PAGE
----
•   Phishing schemes using email, letters and social media messages with keywords like "Coronavirus," "COVID-19" and "stimulus" in varying ways. These scammers know many people are in desperate need of money, and they'll use certain buzz words to entice you.
  •   Another big scam the IRS is seeing is the sale of fake at-home COVID-19 test kits.
  •   The IRS said taxpayers should not engage in these types of solicitations.

To learn more about COVID-19 and stimulus payment scams, visit IRS.gov.
Committee Approves Bill to Help Fire, Ambulance, Other Nonprofit Fundraising During COVID-19

With first responders and other valued nonprofit organizations continuing to struggle with fundraising due to covid-19 restrictions, the House Gaming Oversight Committee has approved legislation to help during this difficult time.

House Bill 290 would authorize organizations that hold Small Games of Chance (SGOC) licenses to conduct certain raffles and drawings online through the pandemic and its immediate aftermath.

The bill would specifically authorize licensees to conduct online raffles and drawing, and use a mobile payment service (not credit cards) for payment. Participants would have to be verified as residing within the Commonwealth and be at least 18 years of age.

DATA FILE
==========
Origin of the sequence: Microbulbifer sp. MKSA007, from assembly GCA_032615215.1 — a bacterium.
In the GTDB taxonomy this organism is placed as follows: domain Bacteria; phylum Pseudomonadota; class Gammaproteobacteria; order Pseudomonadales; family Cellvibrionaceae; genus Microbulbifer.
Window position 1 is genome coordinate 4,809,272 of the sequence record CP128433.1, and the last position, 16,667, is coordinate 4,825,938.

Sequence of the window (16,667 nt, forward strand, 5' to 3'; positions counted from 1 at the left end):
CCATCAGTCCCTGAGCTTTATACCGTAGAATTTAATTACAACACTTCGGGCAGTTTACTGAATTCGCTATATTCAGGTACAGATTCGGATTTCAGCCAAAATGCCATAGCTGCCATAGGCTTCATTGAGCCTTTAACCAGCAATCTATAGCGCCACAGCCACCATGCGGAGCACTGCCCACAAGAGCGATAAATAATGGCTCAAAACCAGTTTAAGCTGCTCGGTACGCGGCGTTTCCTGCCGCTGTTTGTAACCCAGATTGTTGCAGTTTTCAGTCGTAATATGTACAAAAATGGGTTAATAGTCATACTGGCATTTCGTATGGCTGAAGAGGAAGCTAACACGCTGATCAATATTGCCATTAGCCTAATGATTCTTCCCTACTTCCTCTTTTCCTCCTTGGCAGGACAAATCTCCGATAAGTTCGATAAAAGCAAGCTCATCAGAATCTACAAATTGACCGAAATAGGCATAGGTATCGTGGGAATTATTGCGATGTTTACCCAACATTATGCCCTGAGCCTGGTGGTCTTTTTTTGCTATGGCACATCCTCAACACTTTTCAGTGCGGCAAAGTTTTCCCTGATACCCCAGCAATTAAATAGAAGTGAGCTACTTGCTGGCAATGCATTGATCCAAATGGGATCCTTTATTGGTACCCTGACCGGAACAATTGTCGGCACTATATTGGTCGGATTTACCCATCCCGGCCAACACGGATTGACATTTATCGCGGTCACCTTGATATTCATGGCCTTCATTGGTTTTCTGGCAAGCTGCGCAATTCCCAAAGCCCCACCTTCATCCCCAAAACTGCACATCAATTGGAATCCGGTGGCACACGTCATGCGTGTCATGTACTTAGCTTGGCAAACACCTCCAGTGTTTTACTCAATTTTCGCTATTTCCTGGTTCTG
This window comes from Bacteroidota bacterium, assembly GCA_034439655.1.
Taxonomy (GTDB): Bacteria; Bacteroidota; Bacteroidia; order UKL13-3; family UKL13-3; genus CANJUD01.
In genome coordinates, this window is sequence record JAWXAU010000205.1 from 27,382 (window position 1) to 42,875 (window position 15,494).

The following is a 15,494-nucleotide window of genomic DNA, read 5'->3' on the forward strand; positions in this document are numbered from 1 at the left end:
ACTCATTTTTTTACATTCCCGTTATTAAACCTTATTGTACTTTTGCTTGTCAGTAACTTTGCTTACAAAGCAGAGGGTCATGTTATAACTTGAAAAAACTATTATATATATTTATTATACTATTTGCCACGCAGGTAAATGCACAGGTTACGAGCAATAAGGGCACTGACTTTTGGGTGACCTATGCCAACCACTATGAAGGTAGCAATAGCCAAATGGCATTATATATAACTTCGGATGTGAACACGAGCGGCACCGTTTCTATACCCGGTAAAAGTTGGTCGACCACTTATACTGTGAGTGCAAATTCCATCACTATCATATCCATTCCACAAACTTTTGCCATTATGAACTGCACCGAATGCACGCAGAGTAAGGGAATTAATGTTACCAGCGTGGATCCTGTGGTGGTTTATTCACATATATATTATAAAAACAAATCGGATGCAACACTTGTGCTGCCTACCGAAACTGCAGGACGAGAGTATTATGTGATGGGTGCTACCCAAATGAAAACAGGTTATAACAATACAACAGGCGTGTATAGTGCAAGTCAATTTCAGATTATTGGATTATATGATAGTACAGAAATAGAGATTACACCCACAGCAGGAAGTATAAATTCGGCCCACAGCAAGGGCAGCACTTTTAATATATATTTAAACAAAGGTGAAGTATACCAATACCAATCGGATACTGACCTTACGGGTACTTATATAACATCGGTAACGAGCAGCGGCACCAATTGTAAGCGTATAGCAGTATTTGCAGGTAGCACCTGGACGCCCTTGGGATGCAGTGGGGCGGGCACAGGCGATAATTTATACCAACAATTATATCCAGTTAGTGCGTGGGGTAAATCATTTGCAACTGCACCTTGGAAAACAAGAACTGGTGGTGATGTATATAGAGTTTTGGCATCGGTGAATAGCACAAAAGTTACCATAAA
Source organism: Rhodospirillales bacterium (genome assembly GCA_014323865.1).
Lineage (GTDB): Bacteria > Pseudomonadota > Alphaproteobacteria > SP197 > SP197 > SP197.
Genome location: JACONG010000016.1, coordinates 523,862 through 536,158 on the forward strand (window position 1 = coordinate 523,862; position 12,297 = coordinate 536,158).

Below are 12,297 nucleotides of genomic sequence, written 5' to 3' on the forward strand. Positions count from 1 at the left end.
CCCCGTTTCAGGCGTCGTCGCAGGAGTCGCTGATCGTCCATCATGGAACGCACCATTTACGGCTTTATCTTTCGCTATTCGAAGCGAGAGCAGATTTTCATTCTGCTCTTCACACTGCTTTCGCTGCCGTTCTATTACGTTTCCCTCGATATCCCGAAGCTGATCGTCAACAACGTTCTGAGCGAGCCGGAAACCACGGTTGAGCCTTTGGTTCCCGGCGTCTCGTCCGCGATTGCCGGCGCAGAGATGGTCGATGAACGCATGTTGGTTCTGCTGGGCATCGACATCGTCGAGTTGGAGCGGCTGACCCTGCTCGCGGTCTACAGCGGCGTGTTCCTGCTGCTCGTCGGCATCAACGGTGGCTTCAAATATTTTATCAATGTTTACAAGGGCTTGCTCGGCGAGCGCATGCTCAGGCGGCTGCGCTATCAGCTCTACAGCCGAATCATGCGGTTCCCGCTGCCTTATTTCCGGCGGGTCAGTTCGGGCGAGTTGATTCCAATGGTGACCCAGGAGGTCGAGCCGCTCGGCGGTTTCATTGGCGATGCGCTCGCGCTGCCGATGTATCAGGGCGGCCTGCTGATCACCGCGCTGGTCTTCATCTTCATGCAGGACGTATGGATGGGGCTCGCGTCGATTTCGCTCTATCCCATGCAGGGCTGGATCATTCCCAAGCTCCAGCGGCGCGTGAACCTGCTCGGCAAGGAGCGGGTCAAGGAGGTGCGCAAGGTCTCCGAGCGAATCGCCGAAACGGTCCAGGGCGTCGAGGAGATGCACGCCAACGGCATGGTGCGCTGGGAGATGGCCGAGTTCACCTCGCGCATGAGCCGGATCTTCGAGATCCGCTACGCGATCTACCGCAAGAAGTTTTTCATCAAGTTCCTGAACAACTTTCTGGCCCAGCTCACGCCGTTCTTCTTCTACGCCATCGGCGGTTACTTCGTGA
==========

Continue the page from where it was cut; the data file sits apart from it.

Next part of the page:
The change would expire with the expiration of the COVID-19 disaster emergency or May1, 2022, whichever is later. The bill now goes to the full House for consideration.
Think Spring! Mentored Youth Day March 27, Trout Season Opens April 3

The recent warm weather is causing many of us to THINK SPRING! For anglers, that means it’s time to buy your fishing licenses and permits and get your gear organized. Be sure to check out the Pennsylvania Fish and Boat Commission (PFBC) online for licensing details and access to trout stocking schedules. Information is also available on the FishBoatPA mobile app.

This year, PFBC is hosting a single, statewide Mentored Youth Trout Fishing Day this Saturday, March 27, and a single, statewide Opening Day of Trout Season on Saturday, April 3.

The Department of Conservation and Natural Resources (DCNR) announced it will open 16 additional state parks on April 2 to accommodate overnight fishermen. This will bring to 34 the number of parks that will be open for camping statewide. See details here.

Finally, PFBC is offering a new, discounted fishing license for non-resident students attending Pennsylvania universities. This special license is available to all non-resident students who currently attend an accredited institution of higher education in Pennsylvania. At a price of $22.97, which is the same as an annual resident fishing license, this license can save eligible students $30 over the cost of an annual non-resident license ($52.97). For more information or to purchase the license, visit www.fishandboat.com.
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District Office:
1005 Beaver Grade Road, Suite 106, Moon Township, PA 15108 | Phone: (412) 262-3780, Fax: (412) 262-3783
Capitol Office:
Room 428, Irvis Office Building, House Box 202044, Harrisburg PA 17120-2044 | Phone: (717) 787-6651 |
Email: vgaydos@pahousegop.com